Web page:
The head of an educational NGO, VIAM Africa Centre for Education and Social Policy has said president John Mahama’s state of the nation address is loudly silent on key issues affecting the educational sector.
Dr Prince Armah could not hide his disappointment with what he said is the president’s failure to touch on the national teaching council, the body expected to regulate activities of teachers in the country.
Just like the Medical and Dental council for the health sector, the General Legal Council for the law profession, Dr Armah believes the National Teaching Council should be given the autonomy it needs to regulate activities of teachers.
President John Mahama in his state of the nation address on Thursday mentioned a number of activities government had undertaken in the educational sector in 2015.
He cited the teacher professional development policy aimed at training at least 95% of teachers at the basic level.
He also reiterated government’s commitment to complete the 200 SHS Community schools as well as build ten universities in each of the ten regions in Ghana.
The president also mentioned increased enrolment at all levels of education and cited the provision of free exercise and text books, shoes etc.
While acknowledging some of these achievements by the president, Dr Prince Armah told Myjoyonline.com in an interview these policies were haphazard and largely uncoordinated.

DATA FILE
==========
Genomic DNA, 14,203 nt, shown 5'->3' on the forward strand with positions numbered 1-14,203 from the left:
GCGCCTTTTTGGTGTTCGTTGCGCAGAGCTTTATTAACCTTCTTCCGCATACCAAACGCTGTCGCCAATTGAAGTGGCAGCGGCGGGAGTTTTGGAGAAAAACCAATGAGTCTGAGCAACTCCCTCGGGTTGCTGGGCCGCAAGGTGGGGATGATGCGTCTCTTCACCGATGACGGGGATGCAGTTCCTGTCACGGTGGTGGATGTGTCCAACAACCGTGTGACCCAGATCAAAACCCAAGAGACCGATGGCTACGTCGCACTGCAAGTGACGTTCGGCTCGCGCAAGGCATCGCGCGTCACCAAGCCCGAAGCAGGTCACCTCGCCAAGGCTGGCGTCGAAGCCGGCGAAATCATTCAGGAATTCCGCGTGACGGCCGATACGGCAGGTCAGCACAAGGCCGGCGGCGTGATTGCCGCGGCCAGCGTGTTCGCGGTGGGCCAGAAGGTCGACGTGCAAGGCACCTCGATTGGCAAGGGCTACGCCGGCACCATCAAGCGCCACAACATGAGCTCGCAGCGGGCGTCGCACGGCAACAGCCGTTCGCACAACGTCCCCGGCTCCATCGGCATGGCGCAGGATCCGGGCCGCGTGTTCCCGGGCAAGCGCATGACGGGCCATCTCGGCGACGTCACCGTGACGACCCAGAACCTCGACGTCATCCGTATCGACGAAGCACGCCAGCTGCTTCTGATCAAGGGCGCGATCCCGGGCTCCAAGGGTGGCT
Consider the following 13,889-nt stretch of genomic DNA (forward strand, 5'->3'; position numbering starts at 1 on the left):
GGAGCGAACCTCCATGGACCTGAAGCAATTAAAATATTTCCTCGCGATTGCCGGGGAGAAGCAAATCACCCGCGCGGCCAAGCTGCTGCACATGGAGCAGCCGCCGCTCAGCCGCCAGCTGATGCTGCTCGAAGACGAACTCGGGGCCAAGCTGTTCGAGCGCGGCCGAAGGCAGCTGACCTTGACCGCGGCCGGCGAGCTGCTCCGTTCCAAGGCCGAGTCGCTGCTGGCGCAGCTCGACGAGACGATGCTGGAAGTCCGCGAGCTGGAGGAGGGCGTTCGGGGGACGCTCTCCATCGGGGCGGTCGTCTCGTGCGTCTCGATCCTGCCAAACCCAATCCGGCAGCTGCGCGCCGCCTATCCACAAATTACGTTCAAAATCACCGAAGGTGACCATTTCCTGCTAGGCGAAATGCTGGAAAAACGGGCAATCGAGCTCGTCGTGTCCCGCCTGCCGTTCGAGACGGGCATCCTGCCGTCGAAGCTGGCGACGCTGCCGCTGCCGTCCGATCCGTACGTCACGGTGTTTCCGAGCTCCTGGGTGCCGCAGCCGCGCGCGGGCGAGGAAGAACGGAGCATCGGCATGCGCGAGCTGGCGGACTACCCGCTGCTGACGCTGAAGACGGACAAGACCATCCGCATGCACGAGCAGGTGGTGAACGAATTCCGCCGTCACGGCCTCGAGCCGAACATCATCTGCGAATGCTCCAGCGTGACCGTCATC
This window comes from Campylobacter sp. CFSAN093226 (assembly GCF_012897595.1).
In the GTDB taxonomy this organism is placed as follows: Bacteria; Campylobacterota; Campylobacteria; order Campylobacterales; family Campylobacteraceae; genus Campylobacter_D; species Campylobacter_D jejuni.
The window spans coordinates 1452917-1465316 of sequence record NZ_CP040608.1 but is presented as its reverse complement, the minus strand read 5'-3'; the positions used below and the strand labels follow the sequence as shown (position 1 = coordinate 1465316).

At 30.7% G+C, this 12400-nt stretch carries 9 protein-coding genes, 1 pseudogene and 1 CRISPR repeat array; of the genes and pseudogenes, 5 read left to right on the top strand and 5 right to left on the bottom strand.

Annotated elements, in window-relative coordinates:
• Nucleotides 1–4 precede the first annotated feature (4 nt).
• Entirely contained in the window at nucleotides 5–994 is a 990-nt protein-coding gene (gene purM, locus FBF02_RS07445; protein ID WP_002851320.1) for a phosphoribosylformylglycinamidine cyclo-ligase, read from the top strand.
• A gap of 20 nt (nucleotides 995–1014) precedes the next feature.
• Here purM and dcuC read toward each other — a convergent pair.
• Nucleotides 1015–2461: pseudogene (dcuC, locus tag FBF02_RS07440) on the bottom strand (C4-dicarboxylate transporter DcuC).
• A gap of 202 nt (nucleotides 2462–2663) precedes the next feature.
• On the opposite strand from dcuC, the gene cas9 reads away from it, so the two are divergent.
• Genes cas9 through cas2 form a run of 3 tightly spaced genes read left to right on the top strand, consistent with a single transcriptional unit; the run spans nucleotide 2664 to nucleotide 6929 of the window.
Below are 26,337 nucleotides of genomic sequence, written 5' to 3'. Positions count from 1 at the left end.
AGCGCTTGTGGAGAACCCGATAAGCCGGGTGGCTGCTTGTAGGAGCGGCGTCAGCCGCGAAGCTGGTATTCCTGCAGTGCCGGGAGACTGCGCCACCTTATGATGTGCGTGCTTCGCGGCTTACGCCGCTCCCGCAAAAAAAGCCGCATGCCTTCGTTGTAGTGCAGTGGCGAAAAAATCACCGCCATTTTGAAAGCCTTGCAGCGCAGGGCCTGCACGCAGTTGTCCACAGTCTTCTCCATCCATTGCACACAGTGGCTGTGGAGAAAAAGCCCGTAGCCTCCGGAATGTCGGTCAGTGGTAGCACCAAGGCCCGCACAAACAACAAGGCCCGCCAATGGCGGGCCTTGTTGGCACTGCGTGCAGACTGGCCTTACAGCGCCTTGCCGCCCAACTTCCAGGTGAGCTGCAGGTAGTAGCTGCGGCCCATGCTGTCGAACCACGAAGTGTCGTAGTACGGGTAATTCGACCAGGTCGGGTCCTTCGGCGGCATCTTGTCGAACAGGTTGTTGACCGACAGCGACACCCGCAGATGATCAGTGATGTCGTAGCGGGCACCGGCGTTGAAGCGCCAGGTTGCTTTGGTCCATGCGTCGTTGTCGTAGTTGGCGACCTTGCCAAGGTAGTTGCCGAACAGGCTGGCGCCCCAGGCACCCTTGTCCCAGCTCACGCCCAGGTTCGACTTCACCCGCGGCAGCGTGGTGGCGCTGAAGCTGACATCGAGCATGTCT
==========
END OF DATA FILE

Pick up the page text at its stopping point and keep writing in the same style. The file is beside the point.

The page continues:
He chided what he said was the president’s “limited understanding” on the concept of access to education.
“If you read the speech clearly the president appeared to define access to education as merely the provision of infrastructure and which is a very narrow understanding of access,” he said.
He said access can be improved in several other ways apart from infrastructure development.
He cited the policy decision to withdraw allowances to teacher trainees, a policy he said had increased enrolment to teacher trainee institutions from 9,000 to 15,000.
“There are a lot of policy [defects] that imposes limitations on people having access to education,” he said, adding the BECE is another major policy that limits access to education and must be scrapped.
He said there has to be a redefinition of basic education to include senior high school education.
The president in his address mentioned the 200 community SHS school project which he said was at several stages of completion.
But Dr Prince Armah is convinced these schools, most of which he said will not be completed before 2017, will also not address the issue of technical and vocational training.
“As we speak now all the interventions that we have had has not resulted in any improved learning outcome and the evidence is clear,” he said.
He called for a more deliberate, methodical policy intervention that will ensure improved inclusive education, teaching and learning.
A Freelance Journalist, Entrepreneur and Philanthropist. Editor-in-Chief of www.233times.com. A contributory writer for Ghanaian Chronicle Newspaper. An alumnus of Adisadel College where he read General Arts. He holds first degree in Bachelor of Arts from the University of Ghana; Political Science (major) and History (minor). He has also pursued MSc Corporate Social Responsibility (CSR) and Energy with Public Relations (PR) at the Robert Gordon University in the United Kingdom. His mentors are Rupert Murdoch, Warren Buffet, Sam Jonah, Kwaku Sakyi Addo and Piers Morganview all posts by: Nana Kwesi Coomson
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